It’s finally in the works. My registration is in, and I am going to the Jamila weeklong next month. Booking flights and hotel next, along with Renee who will be a TA that week so we are traveling together. I love these bonding travels with Renee, where we get to dig into our passion for dance together and share in it on a deeper level than the day-to-day grind of teaching and running a troupe.
The workshop itself? As soon as the first one was announced, I knew it was just an absolute “must do” for me. While I don’t agree with the claim that Jamila was a “tribal dancer” as we understand it today, her influence is completely and inarguably inseparable from the evolution of tribal as we know it–her aesthetics and fusion of cultures was the inspiration for tribal and fusions of our day–and I am eager to dig into those roots and see how it influences my dancing today. It was that kind of “faux-kloric” dancing that got me excited about bellydance in the first place (studying with Aleili, from old school Yaleil) and I am excited to explore those roots in greater depth!
A little bit about Masha I hadn’t read before after the jump.
Interesting note from a Gilded Serpent Article by Najia
Masha Archer“Masha Archer, one of Jamilla Salimpour’s ex-dancers, always had a booth at the Alameda Flea Market. She had become a teacher of Belly dance and had a very large San Francisco dance troupe. Masha was friendly with me, and she could be dramatic and intimidating! She was decidedly artistic, and had split away from Jamilla Salimpour’s group. She had her own dream and followed her dream. She and her husband sold exotic and ethnic jewelry at the Alameda Flea Market. They held large dance parties at their house. Although, she invited me to come to her parties, I never went because I knew it wasn’t my kind of scene, and probably, I would not have fit in with her other guests.”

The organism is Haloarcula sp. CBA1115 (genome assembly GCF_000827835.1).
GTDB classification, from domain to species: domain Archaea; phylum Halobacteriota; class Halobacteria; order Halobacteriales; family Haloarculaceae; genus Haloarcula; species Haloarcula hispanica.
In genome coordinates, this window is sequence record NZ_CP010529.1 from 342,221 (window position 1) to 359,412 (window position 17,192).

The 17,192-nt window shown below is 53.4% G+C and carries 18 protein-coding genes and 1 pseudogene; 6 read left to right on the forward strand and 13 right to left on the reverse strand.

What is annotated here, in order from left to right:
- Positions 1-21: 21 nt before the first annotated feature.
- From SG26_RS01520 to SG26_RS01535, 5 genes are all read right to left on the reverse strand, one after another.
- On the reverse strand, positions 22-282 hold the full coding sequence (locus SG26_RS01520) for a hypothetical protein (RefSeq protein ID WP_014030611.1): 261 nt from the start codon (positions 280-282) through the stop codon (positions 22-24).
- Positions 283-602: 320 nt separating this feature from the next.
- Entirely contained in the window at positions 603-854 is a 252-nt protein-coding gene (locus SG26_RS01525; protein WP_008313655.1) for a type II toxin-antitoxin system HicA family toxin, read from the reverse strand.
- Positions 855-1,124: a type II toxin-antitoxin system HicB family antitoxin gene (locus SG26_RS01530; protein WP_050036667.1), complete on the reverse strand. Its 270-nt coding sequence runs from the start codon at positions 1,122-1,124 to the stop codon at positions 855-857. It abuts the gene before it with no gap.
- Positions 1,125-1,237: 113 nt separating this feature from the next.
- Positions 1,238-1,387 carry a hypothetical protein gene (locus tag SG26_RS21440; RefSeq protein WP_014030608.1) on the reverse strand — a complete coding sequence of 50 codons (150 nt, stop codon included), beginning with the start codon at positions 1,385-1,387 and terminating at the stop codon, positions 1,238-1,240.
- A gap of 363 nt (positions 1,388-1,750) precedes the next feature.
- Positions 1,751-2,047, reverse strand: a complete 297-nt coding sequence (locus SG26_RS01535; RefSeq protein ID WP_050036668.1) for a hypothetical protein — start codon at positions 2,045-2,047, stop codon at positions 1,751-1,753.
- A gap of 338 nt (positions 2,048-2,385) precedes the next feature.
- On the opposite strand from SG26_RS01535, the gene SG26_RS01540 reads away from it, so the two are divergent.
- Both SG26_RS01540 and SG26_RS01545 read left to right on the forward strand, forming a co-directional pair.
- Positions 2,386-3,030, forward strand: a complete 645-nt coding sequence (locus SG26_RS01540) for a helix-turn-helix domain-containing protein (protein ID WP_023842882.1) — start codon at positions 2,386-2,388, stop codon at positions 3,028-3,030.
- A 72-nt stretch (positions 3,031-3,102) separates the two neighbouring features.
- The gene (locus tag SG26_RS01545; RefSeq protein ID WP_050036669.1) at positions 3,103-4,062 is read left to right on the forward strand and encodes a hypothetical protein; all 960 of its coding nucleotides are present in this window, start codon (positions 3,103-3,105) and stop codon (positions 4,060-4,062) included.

“I saw Masha recently at a museum opening in San Francisco. She looked fabulous and even remembered me! Her hair was dark and slicked back like a Flamenco dancer. She was wearing large hair ornaments and her make-up was flawless. The artistic scene had won her over, and she went into fashion design; she had a real flair for it. If you saw her troupe, you witnessed something like Fat Chance, except that it was more elaborate. It was an original. There was enough Afghani jewelry on those women to sink a battleship! Fat Chance Belly Dance seems more limited in concept and almost dispassionate.
Masha had a social organization like Jamilla’s. However, it seemed to me that Masha had a sexual-revolution outlook on life then. I heard rumors that her parties on Minna Street, San Francisco, were very “free-spirited.” When dancers performed, they’d look intently into each other’s eyes, and we’d laugh because it made it seem that there might be an orgy-happening soon. Belly dance was more sexual in nature back then; that was precisely why a lot of us took it up in the first place! Many dancers, musicians, and performers of the time were famous for their mantra: Smoke a joint, dance, then, go make love, not war. There were no serious thoughts about disease as is necessary now.”